As long as I have a camera and some sort of wonky internet connection to the outside world I’m happy 😀

    • I am waiting and beyond excitement to view your next lot of photos from the jungle and some more about the days of the Yorshire farm. By the way Lottie, what is TMI?

      • Too Much Information but of course that all depends on ones perspective. TMI is never enough for me, the more info the better as far as I’m concerned. I can’t produce any more photos of the farm so I’ll to make some pictures instead! The jungle was jungely, this huge, massive green space that demanded every ounce of energy that I had and more. Can hardly walk tonight, can hardly breathe even but I’m back for more in a couple of days. Serena (my third) said today ‘Mum, at last I’m seeing the real Bali, or at least the Bali that I thought it would be. It’s the best day of my holiday so far!’ That’s what you get for bringing your children up in the middle of nowhere! Forget the sunshiney beaches, the tourist spots and all the rest! I feel very happy to hear her say that after all these years. Thank goodness I got something right!

  2. I shall be happy to offer a lengthy reply which you will be able to read no later than June 15th, failing the post losing it along the way. 🙂
    The e-life is so non-contact. I hesitate to even consider what will outmode our zero and one existence.

  3. Ha, ha. (:
    The old crankshaft and tappets. My first car was a Ford V8, single spinner 1949.
    It came to grief when in order to brake I had to pump the brake pedal. The car’s braking system needed bleeding and the master cylinder was as crook as Rookwood. I had made the last payment when I came to an intersection and my pumping the brake pedal was not fast enough to get traction with the brakes on the wheels.
    It was a write off. I was 17 or so and saddened beyond consolation.
    Ps; Rookwood is Australia’s largest cemetery.

  4. Should I feel guilty? I am reading and commenting on your post on my IPhone. I wish I knew how to write IPhone in very small type.
    Every innovation can be abused or misused. I suspect that every invention, designed for good progress has had a downside too. So how far back do we wish to go. The internal
    Combustion engine has been one of the main causes of pollution leading to global warming. Do we go back to before that?
    The problem is our arrogance in thinking that we can control everything and the next invention or innovation will solve the problems caused by the previous ones.
    While e- technology can certainly lead to isolation it can also open up our ability to connect.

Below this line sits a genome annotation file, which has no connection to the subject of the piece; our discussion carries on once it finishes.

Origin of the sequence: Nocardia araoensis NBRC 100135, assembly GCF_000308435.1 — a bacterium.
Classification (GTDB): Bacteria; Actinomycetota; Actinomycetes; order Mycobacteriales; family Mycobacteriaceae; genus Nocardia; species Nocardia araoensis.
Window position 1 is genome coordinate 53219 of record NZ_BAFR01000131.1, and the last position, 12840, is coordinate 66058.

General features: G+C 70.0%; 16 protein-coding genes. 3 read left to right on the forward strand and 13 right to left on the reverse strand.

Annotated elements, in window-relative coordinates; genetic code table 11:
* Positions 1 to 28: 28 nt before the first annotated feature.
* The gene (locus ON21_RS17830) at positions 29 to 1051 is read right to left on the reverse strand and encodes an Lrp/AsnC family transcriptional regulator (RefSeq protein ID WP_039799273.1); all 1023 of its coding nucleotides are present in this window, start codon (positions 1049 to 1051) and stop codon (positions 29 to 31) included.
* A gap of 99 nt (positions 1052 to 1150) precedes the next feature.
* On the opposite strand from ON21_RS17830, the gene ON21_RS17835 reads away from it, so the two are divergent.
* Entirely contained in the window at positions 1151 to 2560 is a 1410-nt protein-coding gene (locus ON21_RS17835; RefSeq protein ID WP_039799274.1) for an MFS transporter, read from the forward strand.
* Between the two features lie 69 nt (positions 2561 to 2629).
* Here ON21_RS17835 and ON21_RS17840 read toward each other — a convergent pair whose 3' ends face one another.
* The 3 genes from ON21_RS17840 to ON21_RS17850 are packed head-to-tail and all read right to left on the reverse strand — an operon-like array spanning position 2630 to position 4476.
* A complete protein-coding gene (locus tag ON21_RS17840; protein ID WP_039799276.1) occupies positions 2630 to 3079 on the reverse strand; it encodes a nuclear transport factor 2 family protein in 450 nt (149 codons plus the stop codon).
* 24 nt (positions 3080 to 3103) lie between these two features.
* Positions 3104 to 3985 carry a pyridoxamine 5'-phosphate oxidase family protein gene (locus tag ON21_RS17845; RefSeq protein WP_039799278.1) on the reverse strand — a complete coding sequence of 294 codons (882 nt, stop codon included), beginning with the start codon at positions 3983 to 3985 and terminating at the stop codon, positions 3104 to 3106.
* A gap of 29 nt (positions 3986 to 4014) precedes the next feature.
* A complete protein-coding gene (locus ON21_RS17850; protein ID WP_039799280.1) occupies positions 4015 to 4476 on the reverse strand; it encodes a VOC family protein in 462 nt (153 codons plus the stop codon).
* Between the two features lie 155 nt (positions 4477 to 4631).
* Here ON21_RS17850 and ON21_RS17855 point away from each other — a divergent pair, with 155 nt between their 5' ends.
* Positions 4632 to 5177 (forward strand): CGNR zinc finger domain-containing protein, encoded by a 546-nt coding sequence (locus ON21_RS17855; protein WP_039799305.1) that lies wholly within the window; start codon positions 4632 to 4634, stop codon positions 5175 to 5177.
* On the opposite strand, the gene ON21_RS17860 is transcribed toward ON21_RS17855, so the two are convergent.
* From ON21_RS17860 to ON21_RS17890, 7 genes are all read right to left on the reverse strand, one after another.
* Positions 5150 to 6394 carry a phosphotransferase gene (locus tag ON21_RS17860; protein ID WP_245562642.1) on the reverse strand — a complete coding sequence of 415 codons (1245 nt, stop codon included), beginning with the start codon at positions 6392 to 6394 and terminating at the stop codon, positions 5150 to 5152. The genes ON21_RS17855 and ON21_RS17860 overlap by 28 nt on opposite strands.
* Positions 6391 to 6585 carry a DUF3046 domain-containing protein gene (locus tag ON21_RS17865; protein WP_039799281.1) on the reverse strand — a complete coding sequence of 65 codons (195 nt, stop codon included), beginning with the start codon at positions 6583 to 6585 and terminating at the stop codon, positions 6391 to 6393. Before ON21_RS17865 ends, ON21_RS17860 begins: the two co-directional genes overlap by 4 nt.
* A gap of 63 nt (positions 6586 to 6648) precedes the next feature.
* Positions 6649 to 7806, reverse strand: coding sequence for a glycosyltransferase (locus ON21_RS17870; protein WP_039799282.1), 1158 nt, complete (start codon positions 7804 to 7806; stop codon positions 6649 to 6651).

I use Skype to speak to my relatives in the UK. Yes I could send a letter and that would be very good. But actually seeing my brother in real- time in the virtual world is really quite remarkable.
    The question for me is how do we learn what is helpful and positive. How do we protect ourselves from what degrades our humanity and is destructive of community and the common good.
    Now I feel more guilt( thanks s lot) because I have made all these comments without reading the article that was the subject of your post.
    Isn’t it great that I have my iPhone here so I can now go and read the article.

    Can you back up your cell phone? I hadn’t thought of that. Maybe it happens automatically when i synch it to my Mac.

    • Rod, you are of course right. I suspect Gerard was being gently provocative (but maybe not!) and I was teasing him a little with my response. I don’t doubt that innovation and creativity are good if properly adopted and applied. The challenge is to get the balance right. You can not put the genie back in the bottle. I use Skype too. Sparingly but with a great deal of satisfaction. I can’t use it to speak to my brother as I believe ‘the other side’ lags in technology but makes up for it in spirituality. I suspect he is happier there. He resolutely refused to use ATMs and would rather queue in a bank to deal with a real person / cashier. Technology was not his forte. I hope you enjoy Gerard’s article. He writes very well.

  5. an’ here I thought a googly,… was me using the search engine 😉 .. Andrew, . and I use technology when I need it, (please let Facebook disappear without a sound .) .and How Darest Thou have a Kindle… I’m a bookophile ,,.. (sounds a bit disgusting but it only means I love the feel, taste (?) and look of a book.. not a plastic thingy) … anywho… great read… had me laughing my head off.. (not seen it have you?) xPenx

  6. As frustrated as I get with technology, I would hate to go back to non-e days. I love my Kindle, iPad, computer, cell phone. My husband is considering a vacation without a computer. I am thinking withdrawal. I don’t know if I can do it. This was a funny post. It makes me think! 🙂 AH yes, no spell check! Yikes! 🙂

  7. Interesting. Sadly I can’t reply in the same witty vein, as I am hugely ambivalent about so-called progress. I could live merrily without the internet and indeed after leaving the UK did so for a number of years as a personal rebellion (nor did I want to pay a fortune for expensive dial-up). But here I am. Sadly embracing what little it has to offer. Has it added value to my life? No. I can do nothing now that I couldn’t do before with fax, letters, landlines, well-equipped libraries – mmm thomas cook railway timetables drooool – and mail order catalogues. I am none the wiser and none the richer.

    I have no iPad or Pod. Just a Hal desktop, a Hal laptop pro, and a Hal phone. And two printers. One of which will not scan photos to Hal. Why does Canon not add drivers for Apple to the wretched printer? Also, it does a hissy fit whenever I print from Pages rather than TextEdit, so I have to pull the plug every time (or Marconi reset if you prefer the jargon).

    New cars and computers? Pffff. Why do you think I have insisted on keeping our 1974 Series III LWB for the last twenty however many years.